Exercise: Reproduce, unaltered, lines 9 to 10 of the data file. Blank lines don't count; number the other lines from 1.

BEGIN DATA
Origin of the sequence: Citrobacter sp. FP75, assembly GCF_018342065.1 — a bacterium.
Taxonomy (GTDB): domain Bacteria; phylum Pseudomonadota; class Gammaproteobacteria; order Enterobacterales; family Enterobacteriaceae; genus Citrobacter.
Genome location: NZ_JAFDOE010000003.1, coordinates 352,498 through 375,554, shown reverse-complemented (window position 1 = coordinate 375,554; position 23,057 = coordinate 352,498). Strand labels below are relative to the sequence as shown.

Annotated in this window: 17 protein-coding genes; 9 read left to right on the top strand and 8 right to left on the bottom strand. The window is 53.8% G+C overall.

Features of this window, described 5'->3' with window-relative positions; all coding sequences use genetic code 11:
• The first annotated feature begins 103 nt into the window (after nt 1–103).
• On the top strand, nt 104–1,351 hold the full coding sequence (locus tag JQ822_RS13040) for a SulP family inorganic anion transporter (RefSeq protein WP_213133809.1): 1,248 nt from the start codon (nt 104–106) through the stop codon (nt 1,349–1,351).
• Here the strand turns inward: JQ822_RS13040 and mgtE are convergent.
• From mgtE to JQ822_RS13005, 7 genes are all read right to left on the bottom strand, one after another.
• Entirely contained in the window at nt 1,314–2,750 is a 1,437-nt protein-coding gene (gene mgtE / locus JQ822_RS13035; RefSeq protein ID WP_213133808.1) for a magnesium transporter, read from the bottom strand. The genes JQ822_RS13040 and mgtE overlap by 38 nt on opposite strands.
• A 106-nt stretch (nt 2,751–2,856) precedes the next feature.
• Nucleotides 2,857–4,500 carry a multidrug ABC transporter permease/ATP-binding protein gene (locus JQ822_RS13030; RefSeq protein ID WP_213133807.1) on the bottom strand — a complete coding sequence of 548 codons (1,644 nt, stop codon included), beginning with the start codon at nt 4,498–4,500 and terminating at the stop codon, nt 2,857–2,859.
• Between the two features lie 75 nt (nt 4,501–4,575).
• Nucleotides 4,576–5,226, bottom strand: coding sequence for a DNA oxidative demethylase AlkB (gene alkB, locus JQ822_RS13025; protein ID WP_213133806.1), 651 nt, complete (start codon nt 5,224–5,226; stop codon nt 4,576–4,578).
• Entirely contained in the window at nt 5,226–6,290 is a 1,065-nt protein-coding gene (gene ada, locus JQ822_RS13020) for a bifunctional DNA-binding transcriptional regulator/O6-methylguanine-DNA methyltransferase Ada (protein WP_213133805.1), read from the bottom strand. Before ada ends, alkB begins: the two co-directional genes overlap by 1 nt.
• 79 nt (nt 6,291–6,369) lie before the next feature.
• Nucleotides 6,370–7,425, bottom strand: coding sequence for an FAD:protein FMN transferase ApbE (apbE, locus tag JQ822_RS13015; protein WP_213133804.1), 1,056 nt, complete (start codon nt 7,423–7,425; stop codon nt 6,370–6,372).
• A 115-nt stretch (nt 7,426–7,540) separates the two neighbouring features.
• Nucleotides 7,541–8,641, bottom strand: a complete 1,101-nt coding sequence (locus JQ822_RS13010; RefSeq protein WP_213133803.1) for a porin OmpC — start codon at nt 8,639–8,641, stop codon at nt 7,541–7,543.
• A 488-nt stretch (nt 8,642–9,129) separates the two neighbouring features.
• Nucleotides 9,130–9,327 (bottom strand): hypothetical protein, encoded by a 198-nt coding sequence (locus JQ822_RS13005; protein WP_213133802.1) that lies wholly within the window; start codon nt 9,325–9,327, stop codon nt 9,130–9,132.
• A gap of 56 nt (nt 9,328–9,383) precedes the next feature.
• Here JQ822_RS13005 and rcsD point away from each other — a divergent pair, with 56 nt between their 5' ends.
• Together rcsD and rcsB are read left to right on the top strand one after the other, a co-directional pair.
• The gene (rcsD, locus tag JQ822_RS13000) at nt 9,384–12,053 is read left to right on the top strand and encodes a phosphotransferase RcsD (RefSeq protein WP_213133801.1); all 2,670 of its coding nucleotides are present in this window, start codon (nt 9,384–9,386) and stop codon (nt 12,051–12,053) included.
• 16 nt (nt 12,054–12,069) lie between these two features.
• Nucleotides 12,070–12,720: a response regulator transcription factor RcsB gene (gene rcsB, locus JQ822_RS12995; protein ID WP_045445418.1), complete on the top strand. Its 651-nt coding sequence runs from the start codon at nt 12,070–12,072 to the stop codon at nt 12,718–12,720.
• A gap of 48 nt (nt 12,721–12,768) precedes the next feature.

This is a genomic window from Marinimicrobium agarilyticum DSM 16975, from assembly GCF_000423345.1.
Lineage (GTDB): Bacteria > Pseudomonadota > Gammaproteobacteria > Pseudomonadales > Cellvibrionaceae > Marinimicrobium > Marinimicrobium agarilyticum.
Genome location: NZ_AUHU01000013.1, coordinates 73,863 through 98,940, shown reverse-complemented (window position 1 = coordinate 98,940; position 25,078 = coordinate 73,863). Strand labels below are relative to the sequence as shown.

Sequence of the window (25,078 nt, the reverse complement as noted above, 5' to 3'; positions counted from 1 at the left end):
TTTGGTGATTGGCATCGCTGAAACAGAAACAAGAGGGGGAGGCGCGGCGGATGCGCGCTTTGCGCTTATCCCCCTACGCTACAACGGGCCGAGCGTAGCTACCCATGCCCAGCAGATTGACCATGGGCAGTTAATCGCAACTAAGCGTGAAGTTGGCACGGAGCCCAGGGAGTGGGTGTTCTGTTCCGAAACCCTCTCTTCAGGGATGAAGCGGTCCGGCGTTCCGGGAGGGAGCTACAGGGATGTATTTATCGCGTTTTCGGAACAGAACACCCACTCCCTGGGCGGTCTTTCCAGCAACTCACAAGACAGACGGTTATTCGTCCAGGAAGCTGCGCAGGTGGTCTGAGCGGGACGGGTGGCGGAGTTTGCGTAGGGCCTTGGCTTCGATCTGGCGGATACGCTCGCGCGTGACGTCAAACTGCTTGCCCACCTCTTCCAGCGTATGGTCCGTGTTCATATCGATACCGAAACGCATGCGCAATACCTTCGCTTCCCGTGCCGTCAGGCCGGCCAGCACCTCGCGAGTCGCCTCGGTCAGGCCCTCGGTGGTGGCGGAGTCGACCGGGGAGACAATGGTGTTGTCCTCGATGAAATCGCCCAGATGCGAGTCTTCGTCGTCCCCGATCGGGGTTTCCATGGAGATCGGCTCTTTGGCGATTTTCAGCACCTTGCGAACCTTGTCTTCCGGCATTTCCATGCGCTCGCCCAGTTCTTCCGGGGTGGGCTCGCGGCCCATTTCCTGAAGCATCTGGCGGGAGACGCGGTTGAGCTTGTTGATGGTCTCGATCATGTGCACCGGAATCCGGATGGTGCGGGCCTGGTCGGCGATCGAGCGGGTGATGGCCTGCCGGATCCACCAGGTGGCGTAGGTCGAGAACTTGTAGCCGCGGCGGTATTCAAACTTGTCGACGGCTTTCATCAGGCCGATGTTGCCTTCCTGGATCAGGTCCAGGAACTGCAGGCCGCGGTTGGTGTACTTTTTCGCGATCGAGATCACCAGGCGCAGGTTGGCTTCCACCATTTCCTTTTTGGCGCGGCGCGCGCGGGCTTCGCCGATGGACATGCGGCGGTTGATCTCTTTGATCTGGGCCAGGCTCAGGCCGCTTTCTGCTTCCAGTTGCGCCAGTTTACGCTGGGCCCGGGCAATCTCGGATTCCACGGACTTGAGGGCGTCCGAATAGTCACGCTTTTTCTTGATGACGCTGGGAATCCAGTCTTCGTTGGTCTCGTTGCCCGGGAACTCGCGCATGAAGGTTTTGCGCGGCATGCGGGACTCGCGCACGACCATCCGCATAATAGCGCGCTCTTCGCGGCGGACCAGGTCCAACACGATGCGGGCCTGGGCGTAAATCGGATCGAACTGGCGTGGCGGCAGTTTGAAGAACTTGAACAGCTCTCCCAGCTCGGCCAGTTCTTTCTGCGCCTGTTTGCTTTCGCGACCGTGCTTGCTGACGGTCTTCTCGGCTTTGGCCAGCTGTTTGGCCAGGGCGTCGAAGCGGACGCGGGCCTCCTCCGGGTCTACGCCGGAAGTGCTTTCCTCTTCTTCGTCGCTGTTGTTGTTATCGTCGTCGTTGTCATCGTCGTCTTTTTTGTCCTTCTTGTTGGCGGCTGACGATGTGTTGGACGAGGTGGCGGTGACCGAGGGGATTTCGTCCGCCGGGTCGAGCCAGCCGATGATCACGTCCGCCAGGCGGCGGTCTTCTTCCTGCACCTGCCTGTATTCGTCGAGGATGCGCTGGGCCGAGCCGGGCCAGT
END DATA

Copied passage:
• From mgtE to JQ822_RS13005, 7 genes are all read right to left on the bottom strand, one after another.
• Entirely contained in the window at nt 1,314–2,750 is a 1,437-nt protein-coding gene (gene mgtE / locus JQ822_RS13035; RefSeq protein ID WP_213133808.1) for a magnesium transporter, read from the bottom strand. The genes JQ822_RS13040 and mgtE overlap by 38 nt on opposite strands.